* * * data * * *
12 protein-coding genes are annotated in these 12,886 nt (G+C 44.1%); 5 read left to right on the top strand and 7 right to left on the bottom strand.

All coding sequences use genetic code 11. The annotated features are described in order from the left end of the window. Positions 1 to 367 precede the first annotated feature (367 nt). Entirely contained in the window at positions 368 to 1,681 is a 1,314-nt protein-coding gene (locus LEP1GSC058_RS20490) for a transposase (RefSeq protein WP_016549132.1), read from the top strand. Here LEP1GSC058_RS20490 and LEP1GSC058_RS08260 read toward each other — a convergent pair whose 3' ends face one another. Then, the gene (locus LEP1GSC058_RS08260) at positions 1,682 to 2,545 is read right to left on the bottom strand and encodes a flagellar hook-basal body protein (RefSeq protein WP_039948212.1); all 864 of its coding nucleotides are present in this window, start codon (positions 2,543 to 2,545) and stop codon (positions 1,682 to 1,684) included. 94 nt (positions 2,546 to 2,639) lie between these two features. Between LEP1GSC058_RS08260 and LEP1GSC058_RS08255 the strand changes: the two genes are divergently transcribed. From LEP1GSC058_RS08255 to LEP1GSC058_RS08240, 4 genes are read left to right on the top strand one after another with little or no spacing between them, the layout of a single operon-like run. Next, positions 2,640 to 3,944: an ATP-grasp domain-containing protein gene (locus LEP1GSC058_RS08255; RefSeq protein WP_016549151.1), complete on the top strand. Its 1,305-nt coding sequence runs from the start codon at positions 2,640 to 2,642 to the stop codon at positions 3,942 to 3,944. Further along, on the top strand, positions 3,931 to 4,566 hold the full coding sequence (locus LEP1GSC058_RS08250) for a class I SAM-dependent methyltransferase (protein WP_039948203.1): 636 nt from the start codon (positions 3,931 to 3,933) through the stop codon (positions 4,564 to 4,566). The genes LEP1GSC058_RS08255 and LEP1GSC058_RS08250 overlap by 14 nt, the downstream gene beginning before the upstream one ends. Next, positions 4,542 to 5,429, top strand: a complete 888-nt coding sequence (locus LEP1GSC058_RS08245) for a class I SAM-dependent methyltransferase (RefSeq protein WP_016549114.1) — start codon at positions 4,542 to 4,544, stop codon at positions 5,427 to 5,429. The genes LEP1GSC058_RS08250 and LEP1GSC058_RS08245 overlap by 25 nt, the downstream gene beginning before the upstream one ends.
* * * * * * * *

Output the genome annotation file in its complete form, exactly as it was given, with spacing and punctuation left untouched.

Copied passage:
12 protein-coding genes are annotated in these 12,886 nt (G+C 44.1%); 5 read left to right on the top strand and 7 right to left on the bottom strand.

All coding sequences use genetic code 11. The annotated features are described in order from the left end of the window. Positions 1 to 367 precede the first annotated feature (367 nt). Entirely contained in the window at positions 368 to 1,681 is a 1,314-nt protein-coding gene (locus LEP1GSC058_RS20490) for a transposase (RefSeq protein WP_016549132.1), read from the top strand. Here LEP1GSC058_RS20490 and LEP1GSC058_RS08260 read toward each other — a convergent pair whose 3' ends face one another. Then, the gene (locus LEP1GSC058_RS08260) at positions 1,682 to 2,545 is read right to left on the bottom strand and encodes a flagellar hook-basal body protein (RefSeq protein WP_039948212.1); all 864 of its coding nucleotides are present in this window, start codon (positions 2,543 to 2,545) and stop codon (positions 1,682 to 1,684) included. 94 nt (positions 2,546 to 2,639) lie between these two features. Between LEP1GSC058_RS08260 and LEP1GSC058_RS08255 the strand changes: the two genes are divergently transcribed. From LEP1GSC058_RS08255 to LEP1GSC058_RS08240, 4 genes are read left to right on the top strand one after another with little or no spacing between them, the layout of a single operon-like run. Next, positions 2,640 to 3,944: an ATP-grasp domain-containing protein gene (locus LEP1GSC058_RS08255; RefSeq protein WP_016549151.1), complete on the top strand. Its 1,305-nt coding sequence runs from the start codon at positions 2,640 to 2,642 to the stop codon at positions 3,942 to 3,944. Further along, on the top strand, positions 3,931 to 4,566 hold the full coding sequence (locus LEP1GSC058_RS08250) for a class I SAM-dependent methyltransferase (protein WP_039948203.1): 636 nt from the start codon (positions 3,931 to 3,933) through the stop codon (positions 4,564 to 4,566). The genes LEP1GSC058_RS08255 and LEP1GSC058_RS08250 overlap by 14 nt, the downstream gene beginning before the upstream one ends. Next, positions 4,542 to 5,429, top strand: a complete 888-nt coding sequence (locus LEP1GSC058_RS08245) for a class I SAM-dependent methyltransferase (RefSeq protein WP_016549114.1) — start codon at positions 4,542 to 4,544, stop codon at positions 5,427 to 5,429. The genes LEP1GSC058_RS08250 and LEP1GSC058_RS08245 overlap by 25 nt, the downstream gene beginning before the upstream one ends.